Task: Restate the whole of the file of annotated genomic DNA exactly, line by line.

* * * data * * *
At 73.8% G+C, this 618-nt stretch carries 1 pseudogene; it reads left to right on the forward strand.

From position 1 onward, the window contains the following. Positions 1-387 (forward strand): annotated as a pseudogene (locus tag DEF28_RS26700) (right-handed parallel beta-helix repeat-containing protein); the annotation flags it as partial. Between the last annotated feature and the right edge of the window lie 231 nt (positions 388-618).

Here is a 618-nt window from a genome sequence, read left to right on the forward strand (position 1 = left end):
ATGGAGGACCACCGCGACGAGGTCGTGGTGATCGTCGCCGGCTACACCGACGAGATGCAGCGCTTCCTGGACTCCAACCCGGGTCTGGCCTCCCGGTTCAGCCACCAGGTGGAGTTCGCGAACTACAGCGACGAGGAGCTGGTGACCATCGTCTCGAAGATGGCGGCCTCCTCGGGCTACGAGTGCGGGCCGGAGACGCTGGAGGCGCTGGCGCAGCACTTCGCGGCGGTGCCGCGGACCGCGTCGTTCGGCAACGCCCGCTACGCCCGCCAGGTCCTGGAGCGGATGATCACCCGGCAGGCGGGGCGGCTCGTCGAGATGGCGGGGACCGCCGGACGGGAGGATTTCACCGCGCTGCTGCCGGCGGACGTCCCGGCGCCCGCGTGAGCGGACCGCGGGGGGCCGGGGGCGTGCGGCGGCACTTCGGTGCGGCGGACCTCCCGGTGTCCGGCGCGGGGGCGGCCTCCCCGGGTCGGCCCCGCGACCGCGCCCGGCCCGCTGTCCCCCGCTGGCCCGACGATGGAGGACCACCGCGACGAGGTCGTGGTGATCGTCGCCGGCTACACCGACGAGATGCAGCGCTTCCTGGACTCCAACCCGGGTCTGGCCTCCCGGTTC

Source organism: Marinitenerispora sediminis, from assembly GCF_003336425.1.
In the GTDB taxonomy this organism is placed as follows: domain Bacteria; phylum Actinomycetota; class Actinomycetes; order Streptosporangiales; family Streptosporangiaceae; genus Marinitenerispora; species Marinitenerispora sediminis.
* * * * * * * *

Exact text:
At 73.8% G+C, this 618-nt stretch carries 1 pseudogene; it reads left to right on the forward strand.

From position 1 onward, the window contains the following. Positions 1-387 (forward strand): annotated as a pseudogene (locus tag DEF28_RS26700) (right-handed parallel beta-helix repeat-containing protein); the annotation flags it as partial. Between the last annotated feature and the right edge of the window lie 231 nt (positions 388-618).

Here is a 618-nt window from a genome sequence, read left to right on the forward strand (position 1 = left end):
ATGGAGGACCACCGCGACGAGGTCGTGGTGATCGTCGCCGGCTACACCGACGAGATGCAGCGCTTCCTGGACTCCAACCCGGGTCTGGCCTCCCGGTTCAGCCACCAGGTGGAGTTCGCGAACTACAGCGACGAGGAGCTGGTGACCATCGTCTCGAAGATGGCGGCCTCCTCGGGCTACGAGTGCGGGCCGGAGACGCTGGAGGCGCTGGCGCAGCACTTCGCGGCGGTGCCGCGGACCGCGTCGTTCGGCAACGCCCGCTACGCCCGCCAGGTCCTGGAGCGGATGATCACCCGGCAGGCGGGGCGGCTCGTCGAGATGGCGGGGACCGCCGGACGGGAGGATTTCACCGCGCTGCTGCCGGCGGACGTCCCGGCGCCCGCGTGAGCGGACCGCGGGGGGCCGGGGGCGTGCGGCGGCACTTCGGTGCGGCGGACCTCCCGGTGTCCGGCGCGGGGGCGGCCTCCCCGGGTCGGCCCCGCGACCGCGCCCGGCCCGCTGTCCCCCGCTGGCCCGACGATGGAGGACCACCGCGACGAGGTCGTGGTGATCGTCGCCGGCTACACCGACGAGATGCAGCGCTTCCTGGACTCCAACCCGGGTCTGGCCTCCCGGTTC

Source organism: Marinitenerispora sediminis, from assembly GCF_003336425.1.
In the GTDB taxonomy this organism is placed as follows: domain Bacteria; phylum Actinomycetota; class Actinomycetes; order Streptosporangiales; family Streptosporangiaceae; genus Marinitenerispora; species Marinitenerispora sediminis.